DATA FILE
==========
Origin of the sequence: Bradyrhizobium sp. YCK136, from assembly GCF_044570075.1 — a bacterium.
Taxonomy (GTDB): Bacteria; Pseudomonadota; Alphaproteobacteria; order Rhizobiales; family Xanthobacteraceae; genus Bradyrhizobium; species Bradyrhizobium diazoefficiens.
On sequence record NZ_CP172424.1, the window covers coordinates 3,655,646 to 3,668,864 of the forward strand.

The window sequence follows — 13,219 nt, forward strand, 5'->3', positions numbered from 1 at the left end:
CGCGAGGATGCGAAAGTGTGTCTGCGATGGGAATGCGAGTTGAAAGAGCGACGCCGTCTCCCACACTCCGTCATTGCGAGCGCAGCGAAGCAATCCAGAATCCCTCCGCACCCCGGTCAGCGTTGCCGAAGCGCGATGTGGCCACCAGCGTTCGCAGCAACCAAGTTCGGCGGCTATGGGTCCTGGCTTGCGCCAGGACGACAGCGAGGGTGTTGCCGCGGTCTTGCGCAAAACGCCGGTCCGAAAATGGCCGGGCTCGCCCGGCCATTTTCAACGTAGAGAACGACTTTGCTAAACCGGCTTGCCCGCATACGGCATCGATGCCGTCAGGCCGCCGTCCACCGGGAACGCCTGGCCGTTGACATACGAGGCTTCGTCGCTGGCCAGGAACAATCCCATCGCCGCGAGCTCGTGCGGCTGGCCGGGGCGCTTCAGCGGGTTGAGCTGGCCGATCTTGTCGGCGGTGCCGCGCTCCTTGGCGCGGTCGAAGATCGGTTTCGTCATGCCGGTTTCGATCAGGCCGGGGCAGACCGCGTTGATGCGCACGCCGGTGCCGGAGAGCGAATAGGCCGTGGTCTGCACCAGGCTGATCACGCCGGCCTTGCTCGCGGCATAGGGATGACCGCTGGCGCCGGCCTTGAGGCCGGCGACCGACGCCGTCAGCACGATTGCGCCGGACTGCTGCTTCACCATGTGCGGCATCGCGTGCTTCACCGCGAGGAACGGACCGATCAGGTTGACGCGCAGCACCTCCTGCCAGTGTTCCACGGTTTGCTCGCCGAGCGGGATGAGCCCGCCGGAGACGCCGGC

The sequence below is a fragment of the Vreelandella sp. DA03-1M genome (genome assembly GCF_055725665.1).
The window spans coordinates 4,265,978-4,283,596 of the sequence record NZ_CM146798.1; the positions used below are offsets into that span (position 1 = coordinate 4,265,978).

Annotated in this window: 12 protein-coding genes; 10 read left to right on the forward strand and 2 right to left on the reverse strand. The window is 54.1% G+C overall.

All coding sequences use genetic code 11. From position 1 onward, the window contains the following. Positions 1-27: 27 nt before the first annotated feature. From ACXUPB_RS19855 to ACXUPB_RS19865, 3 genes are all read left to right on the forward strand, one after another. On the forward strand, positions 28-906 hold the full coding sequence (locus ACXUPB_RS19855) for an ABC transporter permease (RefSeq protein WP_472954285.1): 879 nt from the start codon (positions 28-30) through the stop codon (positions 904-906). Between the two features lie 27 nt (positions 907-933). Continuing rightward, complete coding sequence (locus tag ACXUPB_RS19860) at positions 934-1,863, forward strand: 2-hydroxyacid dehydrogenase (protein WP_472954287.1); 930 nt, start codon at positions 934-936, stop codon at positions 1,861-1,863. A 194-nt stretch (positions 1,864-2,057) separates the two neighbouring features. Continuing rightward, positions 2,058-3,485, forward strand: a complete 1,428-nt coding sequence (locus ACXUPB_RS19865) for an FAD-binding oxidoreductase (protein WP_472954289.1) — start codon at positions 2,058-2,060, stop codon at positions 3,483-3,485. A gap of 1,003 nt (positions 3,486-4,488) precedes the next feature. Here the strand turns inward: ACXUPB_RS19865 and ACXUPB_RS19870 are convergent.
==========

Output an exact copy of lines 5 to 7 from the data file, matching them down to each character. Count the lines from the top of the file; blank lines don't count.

CGCGAGGATGCGAAAGTGTGTCTGCGATGGGAATGCGAGTTGAAAGAGCGACGCCGTCTCCCACACTCCGTCATTGCGAGCGCAGCGAAGCAATCCAGAATCCCTCCGCACCCCGGTCAGCGTTGCCGAAGCGCGATGTGGCCACCAGCGTTCGCAGCAACCAAGTTCGGCGGCTATGGGTCCTGGCTTGCGCCAGGACGACAGCGAGGGTGTTGCCGCGGTCTTGCGCAAAACGCCGGTCCGAAAATGGCCGGGCTCGCCCGGCCATTTTCAACGTAGAGAACGACTTTGCTAAACCGGCTTGCCCGCATACGGCATCGATGCCGTCAGGCCGCCGTCCACCGGGAACGCCTGGCCGTTGACATACGAGGCTTCGTCGCTGGCCAGGAACAATCCCATCGCCGCGAGCTCGTGCGGCTGGCCGGGGCGCTTCAGCGGGTTGAGCTGGCCGATCTTGTCGGCGGTGCCGCGCTCCTTGGCGCGGTCGAAGATCGGTTTCGTCATGCCGGTTTCGATCAGGCCGGGGCAGACCGCGTTGATGCGCACGCCGGTGCCGGAGAGCGAATAGGCCGTGGTCTGCACCAGGCTGATCACGCCGGCCTTGCTCGCGGCATAGGGATGACCGCTGGCGCCGGCCTTGAGGCCGGCGACCGACGCCGTCAGCACGATTGCGCCGGACTGCTGCTTCACCATGTGCGGCATCGCGTGCTTCACCGCGAGGAACGGACCGATCAGGTTGACGCGCAGCACCTCCTGCCAGTGTTCCACGGTTTGCTCGCCGAGCGGGATGAGCCCGCCGGAGACGCCGGC

The sequence below is a fragment of the Vreelandella sp. DA03-1M genome (genome assembly GCF_055725665.1).
The window spans coordinates 4,265,978-4,283,596 of the sequence record NZ_CM146798.1; the positions used below are offsets into that span (position 1 = coordinate 4,265,978).